Björn Wetterling runs one of Stockholm’s leading art galleries. These are his artful recommendations for anybody visiting the city.
When Björn Wetterling was just three-years-old, he declared to his parents at home in the small village where they lived in Halland that “I’m not going to live in this flippin’ farmstead forever, I’m going to be a millionaire.” No doubt that here was a boy with a vision. But nobody really expected that his vision would one day lead him to become arguably the foremost gallery owner in Stockholm.
He started his career in a banking company, worked as a stock-broker, was a disc-jockey by night, and at the age of 29 he joined the prestigious Business and Economics programme at Handelshögskolan, from which he graduated after just one and half years and received a letter from his teacher saying that he was “professor material”. But instead, Björn Wetterling bought a painting that he couldn’t really afford and he soon owned a gallery. It was admittedly in a backstreet of Gothenburg where people mainly headed to use the toilet, but anyway.
In 1984 Björn Wetterling moved to Stockholm and opened Wetterling Gallery. More than 30 years later he still occasionally stops outside his own gallery and is amazed that it is actually his own name on the door.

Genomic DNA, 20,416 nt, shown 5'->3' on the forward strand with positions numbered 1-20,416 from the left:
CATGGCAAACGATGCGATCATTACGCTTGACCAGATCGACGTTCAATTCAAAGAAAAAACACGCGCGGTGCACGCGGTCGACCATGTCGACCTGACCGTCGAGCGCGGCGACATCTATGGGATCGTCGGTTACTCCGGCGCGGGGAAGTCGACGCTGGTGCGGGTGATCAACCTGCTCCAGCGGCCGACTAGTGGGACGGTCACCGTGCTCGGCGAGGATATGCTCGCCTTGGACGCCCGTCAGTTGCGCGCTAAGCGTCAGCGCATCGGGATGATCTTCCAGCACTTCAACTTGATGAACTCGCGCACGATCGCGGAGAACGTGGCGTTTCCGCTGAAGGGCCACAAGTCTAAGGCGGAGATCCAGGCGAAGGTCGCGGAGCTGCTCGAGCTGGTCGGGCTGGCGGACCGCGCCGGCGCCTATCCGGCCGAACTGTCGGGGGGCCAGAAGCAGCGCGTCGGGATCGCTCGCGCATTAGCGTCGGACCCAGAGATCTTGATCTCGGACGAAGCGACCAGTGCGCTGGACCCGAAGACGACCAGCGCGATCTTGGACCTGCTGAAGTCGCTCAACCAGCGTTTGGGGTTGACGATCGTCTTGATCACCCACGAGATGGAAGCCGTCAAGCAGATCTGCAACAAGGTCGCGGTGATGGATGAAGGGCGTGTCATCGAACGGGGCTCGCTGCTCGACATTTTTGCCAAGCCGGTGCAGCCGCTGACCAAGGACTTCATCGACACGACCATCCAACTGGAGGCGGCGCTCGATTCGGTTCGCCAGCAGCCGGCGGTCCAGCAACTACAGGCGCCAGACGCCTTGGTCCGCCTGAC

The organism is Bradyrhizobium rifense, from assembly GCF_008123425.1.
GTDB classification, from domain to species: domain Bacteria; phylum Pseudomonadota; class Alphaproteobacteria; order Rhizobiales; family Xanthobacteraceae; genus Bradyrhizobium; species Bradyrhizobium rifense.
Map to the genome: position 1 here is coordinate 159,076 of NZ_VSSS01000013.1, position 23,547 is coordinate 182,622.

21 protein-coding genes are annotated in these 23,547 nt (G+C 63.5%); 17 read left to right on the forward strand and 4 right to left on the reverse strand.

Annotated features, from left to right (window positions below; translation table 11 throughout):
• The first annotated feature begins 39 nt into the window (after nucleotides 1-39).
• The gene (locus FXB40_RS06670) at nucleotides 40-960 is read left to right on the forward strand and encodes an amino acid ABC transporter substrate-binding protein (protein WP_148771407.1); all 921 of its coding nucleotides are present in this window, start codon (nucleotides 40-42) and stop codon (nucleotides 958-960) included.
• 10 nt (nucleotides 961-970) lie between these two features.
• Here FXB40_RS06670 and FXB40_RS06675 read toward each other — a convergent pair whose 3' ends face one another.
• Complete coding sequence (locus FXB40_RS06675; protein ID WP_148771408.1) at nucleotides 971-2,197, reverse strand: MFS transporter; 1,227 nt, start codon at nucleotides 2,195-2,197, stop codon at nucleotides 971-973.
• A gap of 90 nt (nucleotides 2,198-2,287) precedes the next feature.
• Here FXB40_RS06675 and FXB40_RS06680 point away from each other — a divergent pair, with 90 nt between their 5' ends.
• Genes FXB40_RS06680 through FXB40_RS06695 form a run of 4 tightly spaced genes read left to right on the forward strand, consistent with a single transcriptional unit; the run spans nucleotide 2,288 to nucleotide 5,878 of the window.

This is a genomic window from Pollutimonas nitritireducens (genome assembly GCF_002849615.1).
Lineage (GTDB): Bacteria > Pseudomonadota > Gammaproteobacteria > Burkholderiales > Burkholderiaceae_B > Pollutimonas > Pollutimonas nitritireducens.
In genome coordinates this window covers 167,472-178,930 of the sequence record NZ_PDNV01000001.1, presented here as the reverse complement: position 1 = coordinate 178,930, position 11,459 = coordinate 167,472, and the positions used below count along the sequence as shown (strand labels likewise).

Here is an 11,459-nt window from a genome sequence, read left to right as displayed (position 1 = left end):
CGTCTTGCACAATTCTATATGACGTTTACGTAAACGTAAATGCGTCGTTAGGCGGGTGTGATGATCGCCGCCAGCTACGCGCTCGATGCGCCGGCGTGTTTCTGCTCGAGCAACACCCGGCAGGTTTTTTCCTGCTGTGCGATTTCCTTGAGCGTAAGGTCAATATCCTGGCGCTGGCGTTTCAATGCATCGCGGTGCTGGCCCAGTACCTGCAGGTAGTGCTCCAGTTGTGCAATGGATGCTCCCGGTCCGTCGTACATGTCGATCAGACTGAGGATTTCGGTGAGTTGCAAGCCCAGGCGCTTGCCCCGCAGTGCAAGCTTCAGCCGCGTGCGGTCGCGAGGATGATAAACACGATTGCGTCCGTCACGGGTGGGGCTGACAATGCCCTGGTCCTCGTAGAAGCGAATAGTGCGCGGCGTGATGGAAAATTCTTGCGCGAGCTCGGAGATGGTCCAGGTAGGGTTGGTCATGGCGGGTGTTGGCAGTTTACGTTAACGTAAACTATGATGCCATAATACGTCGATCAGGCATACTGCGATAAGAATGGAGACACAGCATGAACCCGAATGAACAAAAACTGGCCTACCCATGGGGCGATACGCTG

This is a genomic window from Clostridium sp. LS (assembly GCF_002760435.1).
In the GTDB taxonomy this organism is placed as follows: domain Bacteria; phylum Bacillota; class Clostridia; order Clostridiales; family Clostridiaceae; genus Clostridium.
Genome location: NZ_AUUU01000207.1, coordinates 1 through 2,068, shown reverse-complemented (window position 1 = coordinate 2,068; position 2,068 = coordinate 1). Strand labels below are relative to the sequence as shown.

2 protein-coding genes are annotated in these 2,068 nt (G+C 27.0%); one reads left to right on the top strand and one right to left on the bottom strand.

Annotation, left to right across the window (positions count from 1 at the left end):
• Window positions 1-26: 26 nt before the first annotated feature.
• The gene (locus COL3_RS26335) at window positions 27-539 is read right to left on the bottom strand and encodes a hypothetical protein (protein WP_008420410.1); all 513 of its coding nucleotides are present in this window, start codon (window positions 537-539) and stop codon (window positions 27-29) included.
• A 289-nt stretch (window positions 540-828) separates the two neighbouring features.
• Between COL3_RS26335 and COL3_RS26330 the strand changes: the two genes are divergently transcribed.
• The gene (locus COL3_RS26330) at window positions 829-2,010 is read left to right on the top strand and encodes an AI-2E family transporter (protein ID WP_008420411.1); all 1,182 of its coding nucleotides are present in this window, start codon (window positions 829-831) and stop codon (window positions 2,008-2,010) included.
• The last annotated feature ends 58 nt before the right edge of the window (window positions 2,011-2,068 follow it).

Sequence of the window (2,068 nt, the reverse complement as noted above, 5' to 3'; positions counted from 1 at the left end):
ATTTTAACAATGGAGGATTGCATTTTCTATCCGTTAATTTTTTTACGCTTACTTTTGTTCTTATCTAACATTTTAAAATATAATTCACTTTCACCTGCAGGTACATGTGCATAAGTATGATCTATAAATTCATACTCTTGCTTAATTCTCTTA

After living in Singapore for five years and travelling all over the world with work, what Björn loves most about his home city is its openness, tolerance and “ordinariness”.
Operabaren (Opera bar)
“When I first moved to Stockholm 35 years ago, I already started hanging out at Café Opera. And I’ve been a frequent guest at Operabaren during my entire career. I’ve brought visiting artists, organised parties and often come here myself. I really like it here quite simply, with the people who work here and for its fantastically beautiful ceiling.”
I did my military service on-board the Marieholm ship, which was moored in Skeppsholmen. I often had to pass the Grand Hotel on my way to and from the city, and often thought that I would never stay at such a fine hotel. But it only took two years until I was able to stay there, and there’s something very special about walking into an old-fashioned top-end hotel that’s difficult to put your finger on.
“If you have never visited Stockholm before, and if you come here during the summertime, you really must get out to see the beautiful archipelago somehow. My best tip is to take the steam boat that goes out to Gripsholms castle.”
An art tour
“So much good stuff has happened on the Stockholm art scene during the last twenty years. Bonnier’s Art gallery at St Eriksplan is well worth a visit, as is Sven-Harry’s, a couple of blocks from there. And of course, there’s the Fotografiska (museum of photography) on Södermalm, to name but a few. Then I think that it’s absolutely worth taking a little excursion to Magasin 3 at Frihamnen port and to Artipelag in the archipelago. And one should never miss a visit to Moderna Museet.
“The walk from where I live at Slussen, via Skeppsbron, to the gallery at Kungsträdgården, which I do every day, is a fantastic walk. Sunrise over Saltsjön is an unbeatable view. Of course, Stockholm is famous for the water being such an important part of the city, and right here, more than anywhere else, you really feel the immediate closeness of the sea.”